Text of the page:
a) Push for U.S. leadership in international cyber forums. Standards, guidance, and certification schemes relevant to cybersecurity are typically led by the private sector and adopted on a voluntary basis. As we move to heightened global cybersecurity standards and laws, it is important that the U.S. asserts its views and leadership.

    b) Reduce regulatory fragmentation. A fragmented global cybersecurity environment creates much uncertainty for organizations and splinters the resources that businesses devote to activities ranging from sound product development, production, and assessments to supply chain risk management.

    c) Spotlight global alignment with industry-led baselines. The U.S. Chamber believes that enterprises in the U.S. and overseas should align their cybersecurity laws and policies with the common language of the joint industry-National Institute of Standards and Technology Cybersecurity Framework and the core Internet of Things (IoT) security baseline, which are rooted in international standards and cutting-edge business practices.

  8. Summary. The U.S. Chamber will use its cyber policy priorities to evaluate cybersecurity policies, laws, and regulations and looks forward to working with Congress and other policymakers to negotiate creative policy and legislative outcomes that address multiple interests. Here are some questions that lawmakers could ask as they consider bills:

    a) Would the bill create a new regulatory program, or would it draw on and/or improve an existing one? Would the bill offer businesses a menu of industry-led standards, guidelines, and frameworks to select from to satisfy conformance?

    b) Would the bill preempt state laws where applicable?

    c) To what extent would the legislation help harmonize federal laws/rules with U.S. states and international ones? Or would the legislation exacerbate policy fragmentation?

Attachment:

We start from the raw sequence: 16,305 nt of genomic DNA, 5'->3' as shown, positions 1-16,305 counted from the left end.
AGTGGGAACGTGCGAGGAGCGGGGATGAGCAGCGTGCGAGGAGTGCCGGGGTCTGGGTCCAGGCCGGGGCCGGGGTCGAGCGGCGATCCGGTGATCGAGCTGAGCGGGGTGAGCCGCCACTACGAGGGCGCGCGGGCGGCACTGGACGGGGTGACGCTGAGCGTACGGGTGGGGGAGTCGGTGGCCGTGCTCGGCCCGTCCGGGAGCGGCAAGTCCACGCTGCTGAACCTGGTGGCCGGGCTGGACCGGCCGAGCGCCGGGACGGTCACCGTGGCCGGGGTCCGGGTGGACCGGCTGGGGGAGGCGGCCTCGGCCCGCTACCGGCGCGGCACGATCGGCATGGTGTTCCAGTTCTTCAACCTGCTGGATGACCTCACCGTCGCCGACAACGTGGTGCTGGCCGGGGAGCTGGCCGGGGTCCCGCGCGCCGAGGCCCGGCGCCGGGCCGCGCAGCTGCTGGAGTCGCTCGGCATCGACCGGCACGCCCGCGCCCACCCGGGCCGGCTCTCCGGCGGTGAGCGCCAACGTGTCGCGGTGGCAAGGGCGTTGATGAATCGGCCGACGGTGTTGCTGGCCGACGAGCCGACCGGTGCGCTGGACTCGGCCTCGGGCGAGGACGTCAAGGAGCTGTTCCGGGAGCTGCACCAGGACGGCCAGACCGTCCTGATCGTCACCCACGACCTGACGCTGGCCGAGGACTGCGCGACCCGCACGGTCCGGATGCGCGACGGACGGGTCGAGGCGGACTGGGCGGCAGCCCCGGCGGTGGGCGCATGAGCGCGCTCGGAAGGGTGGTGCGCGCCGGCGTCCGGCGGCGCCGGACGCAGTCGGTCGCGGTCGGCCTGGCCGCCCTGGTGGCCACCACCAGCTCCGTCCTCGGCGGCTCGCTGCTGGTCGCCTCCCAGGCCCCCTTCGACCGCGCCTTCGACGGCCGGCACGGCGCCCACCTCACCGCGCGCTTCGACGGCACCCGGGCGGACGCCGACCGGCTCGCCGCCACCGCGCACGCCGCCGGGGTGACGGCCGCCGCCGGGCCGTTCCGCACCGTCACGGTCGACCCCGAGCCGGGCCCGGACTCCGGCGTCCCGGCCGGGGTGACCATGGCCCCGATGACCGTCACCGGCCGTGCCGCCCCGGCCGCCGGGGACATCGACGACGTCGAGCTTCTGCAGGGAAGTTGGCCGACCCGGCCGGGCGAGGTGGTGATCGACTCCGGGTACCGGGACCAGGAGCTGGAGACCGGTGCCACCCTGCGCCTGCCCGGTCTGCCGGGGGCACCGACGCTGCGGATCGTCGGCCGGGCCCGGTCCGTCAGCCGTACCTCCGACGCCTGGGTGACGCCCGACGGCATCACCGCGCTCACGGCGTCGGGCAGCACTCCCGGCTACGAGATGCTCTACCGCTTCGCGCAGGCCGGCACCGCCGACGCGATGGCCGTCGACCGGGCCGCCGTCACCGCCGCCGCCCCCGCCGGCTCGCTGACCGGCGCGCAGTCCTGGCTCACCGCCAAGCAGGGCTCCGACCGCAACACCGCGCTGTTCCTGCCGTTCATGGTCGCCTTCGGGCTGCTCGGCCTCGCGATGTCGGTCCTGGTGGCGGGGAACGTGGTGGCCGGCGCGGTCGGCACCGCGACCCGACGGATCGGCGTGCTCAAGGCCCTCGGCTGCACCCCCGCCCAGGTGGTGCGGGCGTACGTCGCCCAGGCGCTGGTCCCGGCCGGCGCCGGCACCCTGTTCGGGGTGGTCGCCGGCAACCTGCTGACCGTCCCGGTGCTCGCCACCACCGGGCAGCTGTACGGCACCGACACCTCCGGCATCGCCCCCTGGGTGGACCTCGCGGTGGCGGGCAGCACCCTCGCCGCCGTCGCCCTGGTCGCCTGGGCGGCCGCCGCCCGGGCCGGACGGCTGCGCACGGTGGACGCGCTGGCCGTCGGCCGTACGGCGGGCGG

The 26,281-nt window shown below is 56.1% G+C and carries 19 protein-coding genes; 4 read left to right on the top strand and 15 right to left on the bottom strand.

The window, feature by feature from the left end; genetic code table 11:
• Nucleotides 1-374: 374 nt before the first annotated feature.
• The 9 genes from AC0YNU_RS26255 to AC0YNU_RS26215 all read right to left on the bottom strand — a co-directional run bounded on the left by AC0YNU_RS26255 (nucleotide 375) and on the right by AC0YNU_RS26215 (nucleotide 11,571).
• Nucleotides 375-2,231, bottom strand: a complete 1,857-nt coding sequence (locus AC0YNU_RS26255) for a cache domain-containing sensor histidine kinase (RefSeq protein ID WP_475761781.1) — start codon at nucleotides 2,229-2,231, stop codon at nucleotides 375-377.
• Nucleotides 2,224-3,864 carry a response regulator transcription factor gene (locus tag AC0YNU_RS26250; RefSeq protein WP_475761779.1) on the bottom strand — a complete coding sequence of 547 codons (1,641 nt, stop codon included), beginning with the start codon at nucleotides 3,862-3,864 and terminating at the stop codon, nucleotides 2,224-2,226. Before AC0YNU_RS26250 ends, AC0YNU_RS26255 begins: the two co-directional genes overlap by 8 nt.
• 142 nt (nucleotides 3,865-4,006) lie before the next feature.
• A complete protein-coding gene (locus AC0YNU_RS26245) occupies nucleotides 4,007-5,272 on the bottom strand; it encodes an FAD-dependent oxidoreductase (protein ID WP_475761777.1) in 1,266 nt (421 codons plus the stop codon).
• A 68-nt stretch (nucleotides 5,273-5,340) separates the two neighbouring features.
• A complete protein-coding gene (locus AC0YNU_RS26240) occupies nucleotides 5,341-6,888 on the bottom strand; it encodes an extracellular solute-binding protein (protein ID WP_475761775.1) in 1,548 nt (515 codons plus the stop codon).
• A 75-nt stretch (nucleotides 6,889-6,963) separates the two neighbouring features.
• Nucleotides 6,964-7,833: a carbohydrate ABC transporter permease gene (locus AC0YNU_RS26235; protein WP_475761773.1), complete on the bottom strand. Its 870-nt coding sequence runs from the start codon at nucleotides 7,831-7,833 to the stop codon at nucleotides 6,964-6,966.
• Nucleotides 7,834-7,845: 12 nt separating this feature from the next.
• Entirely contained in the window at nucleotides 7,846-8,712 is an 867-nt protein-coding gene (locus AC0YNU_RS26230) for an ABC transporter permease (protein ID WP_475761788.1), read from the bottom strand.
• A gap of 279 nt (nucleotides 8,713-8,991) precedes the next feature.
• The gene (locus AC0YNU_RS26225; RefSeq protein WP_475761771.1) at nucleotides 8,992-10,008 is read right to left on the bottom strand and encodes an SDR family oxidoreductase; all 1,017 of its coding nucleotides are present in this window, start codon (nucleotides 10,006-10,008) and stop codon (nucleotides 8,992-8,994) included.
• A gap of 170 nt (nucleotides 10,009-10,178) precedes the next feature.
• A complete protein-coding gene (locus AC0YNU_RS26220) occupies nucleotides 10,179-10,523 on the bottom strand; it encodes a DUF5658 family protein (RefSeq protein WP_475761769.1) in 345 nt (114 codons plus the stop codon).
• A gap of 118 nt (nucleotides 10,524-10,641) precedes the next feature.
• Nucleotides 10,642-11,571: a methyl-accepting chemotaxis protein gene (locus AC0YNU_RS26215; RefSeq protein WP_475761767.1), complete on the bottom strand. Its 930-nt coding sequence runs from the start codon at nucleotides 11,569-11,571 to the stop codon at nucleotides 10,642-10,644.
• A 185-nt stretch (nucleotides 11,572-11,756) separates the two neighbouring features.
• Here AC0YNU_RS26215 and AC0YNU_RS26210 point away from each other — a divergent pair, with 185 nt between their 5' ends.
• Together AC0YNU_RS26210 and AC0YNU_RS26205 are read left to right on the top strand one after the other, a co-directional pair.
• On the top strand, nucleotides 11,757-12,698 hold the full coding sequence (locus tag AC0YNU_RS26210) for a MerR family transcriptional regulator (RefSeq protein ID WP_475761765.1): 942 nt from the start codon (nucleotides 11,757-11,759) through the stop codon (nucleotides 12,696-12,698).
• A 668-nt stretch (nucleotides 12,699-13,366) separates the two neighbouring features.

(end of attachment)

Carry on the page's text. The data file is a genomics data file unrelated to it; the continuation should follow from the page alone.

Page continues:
d) What would the legislation do to impose costs on malicious actors?

    e) Would the bill help lessen companies’ costs of defending themselves and the U.S. against our adversaries and their surrogates?

    f) Would the legislation authorize legal liability and regulatory protections for private entities that demonstrate conformance with industry-recognized programs, as well as new laws and requirements?


[i]​ This document draws on existing U.S. Chamber cybersecurity polices that include Internet of Things (IoT), norms and deterrence, supply chain resilience, information sharing and incentives, and encryption.

[ii]​ The 2018 Ohio Data Protection Act (S.B. 220) is a notable model that the U.S. Chamber supports. Ohio enacted this innovative data security/cyber law in November 2018. S.B. 220 grants an affirmative defense against data breach tort claims to those businesses whose cybersecurity plans leverage an acceptable industry standard; other states’ data protection laws focus on requirements or penalties. The Ohio statute uses an affirmative defense to incentivize companies to improve their cyber practices.

[iii]​ The Cybersecurity Information Sharing Act of 2015 (see title N of P.L. 114-113), which had the support of both parties in Congress and the Obama administration, is a good example of a program that encourages businesses to defend their computer systems and share cyber threat data with government and private entities within a protective policy and legal structure.

[iv]​ For several years policymakers have wanted to align and deconflict legislation and rules to increase U.S. cybersecurity through improved efficiency. But federal laws and rules have accumulated with little to no coordination among Congress, agencies, and regulated parties.

[v]​ The Cybersecurity Frameworkand the core IoT security baseline are key programs that offer a common language and practices that are used across multiple sectors. They also illustrate which programs can be leveraged in conjunction with regulatory and legal liability safeguards to increase business and U.S. security and do not require direct outlays of taxpayer monies.

(Last updated on January 4, 2024)

Uscc cyber policy principles v2

About the authors

Christopher D. Roberti

Christopher D. Roberti

Christopher D. Roberti is senior vice president for Cyber, Space, and National Security Policy at the U.S. Chamber of Commerce.

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Matthew J. Eggers

Matthew J. Eggers

​Matthew J. Eggers is vice president of cybersecurity policy in the Cyber, Intelligence, and Security division at the U.S. Chamber of Commerce.

Read more

Vincent Voci

Vincent Voci

Vice President for Cyber Policy and Operations in the Cyber, Intelligence, and Supply Chain Security Division at the U.S. Chamber of Commerce